A stethascope and a brain

How Exercise, Diet, Sleep, and Hearing Affect Brain Aging

In Brain Health, Health, Hearing Health by Jennifer G. Mayer, Au.D., CCC-A

Jennifer G. Mayer, Au.D., CCC-A

Getting older means the body has been through a lifetime of wear and tear. Joints and muscles may be sore or stiff, and regular aches and pains are to be expected. In addition to the regular toll on the body, other issues can come up, including degenerative conditions or serious illness, injury, or disease. However, we know that lifestyle habits can make an enormous difference in this aging process. Basic behaviors can take you from these conditions of general discomfort or serious pain into a life of ease, energy, and exuberance!

Did you know that your brain encounters the same aging process as the body does? A lifetime of use can lead to degenerative conditions in the brain as you get older, just like the body. Although we might not feel aches and pains in the brain, it has undergone a lifetime of strain, and you can expect it to slow down in older age. It is important to remember that intelligence does not go away in older age, but there can be a noticeable difference in the processing speed of the mind and the flexibility to deal with many tasks or to quickly come up with information. Lapses of memory are yet another common mental process, otherwise known as “senior moments.”

Lifestyle Habits to Improve Brain Function

Just as lifestyle habits can improve the body, so can they improve the mind. A recent report by Stephen M. Stahl, MD, PhD, from the University of California San Diego at the Neuroscience Educational Institute (NEI) Congress identified some of the lifestyle habits that can make a difference on mental health and cognition. The four main behaviors to keep the mind in top shape are exercise, diet, sleep, and hearing. How is “hearing” a lifestyle habit, you might ask? Well, there are practical steps you can take in everyday life to address your hearing health, and these can have welcome side effects for the brain, as well.


In the first case, exercise can strengthen the mind just as it does the body. Two types of activity have a significant positive effect on cognition speed and mental flexibility. In the first case, regular short bursts of moderate exercise are beneficial, in the form of aerobic workouts. Although this concerted effort to exercise is helpful, everyday activity at a low to moderate level also has a strong positive effect. Walking, taking the stairs, and moving around in subtle ways can be easily incorporated into your everyday lifestyle.


Nutrition is the second way to improve brain health as you age. The study considered two diets and found them to both improve cognition and memory: the Dietary Approaches to Stop Hypertension (DASH) diet and the Mediterranean diet. Both of the diets has adherents bulking up on vegetables and fruits, eating a balance of legumes and nuts, and limiting the intake of red meats and processed foods. These diets work wonders for the immune system and a host of other bodily outcomes, but they also improve mental function in the advancing years.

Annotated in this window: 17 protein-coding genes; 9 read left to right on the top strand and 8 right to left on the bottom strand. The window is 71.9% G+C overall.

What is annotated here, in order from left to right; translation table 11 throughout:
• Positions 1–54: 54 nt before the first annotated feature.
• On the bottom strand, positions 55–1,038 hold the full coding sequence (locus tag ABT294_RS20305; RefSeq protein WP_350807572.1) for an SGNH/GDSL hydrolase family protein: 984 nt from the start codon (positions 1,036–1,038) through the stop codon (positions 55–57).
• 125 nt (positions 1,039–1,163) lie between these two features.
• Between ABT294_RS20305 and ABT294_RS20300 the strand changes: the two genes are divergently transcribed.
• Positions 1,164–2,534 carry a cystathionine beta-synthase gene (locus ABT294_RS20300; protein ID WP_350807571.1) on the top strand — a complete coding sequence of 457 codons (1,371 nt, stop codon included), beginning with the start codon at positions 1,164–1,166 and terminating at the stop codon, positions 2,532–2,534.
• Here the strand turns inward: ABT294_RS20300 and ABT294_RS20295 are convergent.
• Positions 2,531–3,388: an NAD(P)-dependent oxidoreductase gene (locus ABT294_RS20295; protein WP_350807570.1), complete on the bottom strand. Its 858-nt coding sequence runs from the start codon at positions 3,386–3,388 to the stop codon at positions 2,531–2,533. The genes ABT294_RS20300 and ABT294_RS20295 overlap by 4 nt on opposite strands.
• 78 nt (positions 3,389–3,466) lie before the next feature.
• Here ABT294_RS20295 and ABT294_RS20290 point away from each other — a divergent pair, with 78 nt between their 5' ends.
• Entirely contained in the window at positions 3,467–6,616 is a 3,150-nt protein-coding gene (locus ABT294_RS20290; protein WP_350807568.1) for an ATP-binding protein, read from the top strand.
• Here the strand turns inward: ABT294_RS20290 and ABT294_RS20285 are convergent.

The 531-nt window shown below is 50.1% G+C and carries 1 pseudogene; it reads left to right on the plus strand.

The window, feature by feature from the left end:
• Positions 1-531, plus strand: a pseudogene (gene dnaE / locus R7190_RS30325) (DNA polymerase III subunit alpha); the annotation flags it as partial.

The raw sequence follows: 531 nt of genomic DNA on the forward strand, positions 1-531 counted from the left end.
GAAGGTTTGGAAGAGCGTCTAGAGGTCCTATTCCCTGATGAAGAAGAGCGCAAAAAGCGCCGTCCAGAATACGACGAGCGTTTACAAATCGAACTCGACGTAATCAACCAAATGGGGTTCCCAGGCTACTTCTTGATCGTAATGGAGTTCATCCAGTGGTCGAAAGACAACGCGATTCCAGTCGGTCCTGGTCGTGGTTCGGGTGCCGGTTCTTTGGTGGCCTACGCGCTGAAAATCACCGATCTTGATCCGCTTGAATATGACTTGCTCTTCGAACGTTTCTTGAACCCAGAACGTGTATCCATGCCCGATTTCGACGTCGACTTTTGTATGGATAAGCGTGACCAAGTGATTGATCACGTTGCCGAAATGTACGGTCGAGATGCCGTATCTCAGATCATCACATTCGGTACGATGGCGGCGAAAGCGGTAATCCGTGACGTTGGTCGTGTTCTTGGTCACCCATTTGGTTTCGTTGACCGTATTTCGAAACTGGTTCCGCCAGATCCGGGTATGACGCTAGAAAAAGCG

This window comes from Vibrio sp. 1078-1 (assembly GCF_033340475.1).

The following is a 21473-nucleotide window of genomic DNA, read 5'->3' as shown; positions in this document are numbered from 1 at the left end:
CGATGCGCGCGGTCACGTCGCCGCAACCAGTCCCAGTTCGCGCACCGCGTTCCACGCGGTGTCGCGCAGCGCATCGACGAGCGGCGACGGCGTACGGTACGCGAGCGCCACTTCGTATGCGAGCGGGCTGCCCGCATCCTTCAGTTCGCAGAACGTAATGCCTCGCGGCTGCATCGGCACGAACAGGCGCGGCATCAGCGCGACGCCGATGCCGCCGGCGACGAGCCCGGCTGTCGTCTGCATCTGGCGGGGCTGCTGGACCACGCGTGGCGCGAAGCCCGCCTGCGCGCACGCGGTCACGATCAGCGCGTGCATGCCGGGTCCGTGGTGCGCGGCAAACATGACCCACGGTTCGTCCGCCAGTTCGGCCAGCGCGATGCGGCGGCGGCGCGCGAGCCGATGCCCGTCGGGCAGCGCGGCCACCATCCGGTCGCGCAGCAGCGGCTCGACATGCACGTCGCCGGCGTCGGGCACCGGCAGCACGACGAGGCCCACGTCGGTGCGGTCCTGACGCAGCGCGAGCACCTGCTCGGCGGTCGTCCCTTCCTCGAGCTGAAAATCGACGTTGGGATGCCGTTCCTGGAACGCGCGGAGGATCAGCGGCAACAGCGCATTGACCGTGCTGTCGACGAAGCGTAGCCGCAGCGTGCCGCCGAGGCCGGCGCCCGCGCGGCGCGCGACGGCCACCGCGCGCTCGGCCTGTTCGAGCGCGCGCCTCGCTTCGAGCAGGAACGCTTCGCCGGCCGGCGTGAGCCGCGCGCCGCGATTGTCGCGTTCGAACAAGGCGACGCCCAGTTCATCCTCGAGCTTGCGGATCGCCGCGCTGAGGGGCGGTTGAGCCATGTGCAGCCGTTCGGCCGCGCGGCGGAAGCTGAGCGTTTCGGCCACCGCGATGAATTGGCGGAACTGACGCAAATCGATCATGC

Sleep disorders are increasingly common in later life, including insomnia as well as the inability to achieve restful sleep. Rapid Eye Movement (REM) sleep, as well as very deep sleep with very slow brain activity, otherwise known as Delta sleep, are both crucial to memory formation, mood regulation, and a vast array of brain functions. Older age can come along with a struggle to get enough restful sleep, but there are things you can do to promote healthy sleep, including fostering a peaceful sleeping environment, setting a schedule, and limiting screen time in the bedroom.

Hearing Health

The final lifestyle habit you can develop to promote brain health in older age is to take care of your hearing health! For many this will mean wearing hearing aids when hearing loss has occurred, but all can benefit from annual hearing exams to make sure hearing is in tip top shape. Untreated hearing loss has been linked to higher rates of dementia and mental health issues such as depression, so it is crucial to make sure you are hearing as close to your full potential as possible. Along with exercise, diet, and sleep habits, cultivate the habit of hearing protection, assistance, and examination!

South Shore Hearing Center

If you’ve noticed changes in your hearing, why not schedule a hearing test with us at South Shore Hearing Center? If a hearing loss is detected, we will work with you to find the best treatment to ensure you are hearing at your best.